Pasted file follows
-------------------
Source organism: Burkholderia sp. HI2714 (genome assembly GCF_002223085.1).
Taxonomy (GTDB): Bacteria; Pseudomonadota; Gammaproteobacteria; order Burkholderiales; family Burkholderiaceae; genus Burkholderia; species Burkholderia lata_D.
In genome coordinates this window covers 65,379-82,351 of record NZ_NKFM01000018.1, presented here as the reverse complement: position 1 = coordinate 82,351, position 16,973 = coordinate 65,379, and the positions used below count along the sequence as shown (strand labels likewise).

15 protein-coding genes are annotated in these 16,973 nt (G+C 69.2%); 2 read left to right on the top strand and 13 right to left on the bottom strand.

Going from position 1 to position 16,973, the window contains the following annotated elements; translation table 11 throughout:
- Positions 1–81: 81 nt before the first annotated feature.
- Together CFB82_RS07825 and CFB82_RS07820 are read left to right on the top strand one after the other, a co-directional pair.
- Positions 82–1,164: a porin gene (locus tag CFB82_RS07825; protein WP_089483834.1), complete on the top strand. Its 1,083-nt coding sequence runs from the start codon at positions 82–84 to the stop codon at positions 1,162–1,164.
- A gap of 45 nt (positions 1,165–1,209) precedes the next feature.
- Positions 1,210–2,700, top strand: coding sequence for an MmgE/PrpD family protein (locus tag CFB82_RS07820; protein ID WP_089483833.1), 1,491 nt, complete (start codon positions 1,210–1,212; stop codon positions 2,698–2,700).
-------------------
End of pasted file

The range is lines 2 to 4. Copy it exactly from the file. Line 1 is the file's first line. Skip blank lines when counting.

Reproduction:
Taxonomy (GTDB): Bacteria; Pseudomonadota; Gammaproteobacteria; order Burkholderiales; family Burkholderiaceae; genus Burkholderia; species Burkholderia lata_D.
In genome coordinates this window covers 65,379-82,351 of record NZ_NKFM01000018.1, presented here as the reverse complement: position 1 = coordinate 82,351, position 16,973 = coordinate 65,379, and the positions used below count along the sequence as shown (strand labels likewise).

15 protein-coding genes are annotated in these 16,973 nt (G+C 69.2%); 2 read left to right on the top strand and 13 right to left on the bottom strand.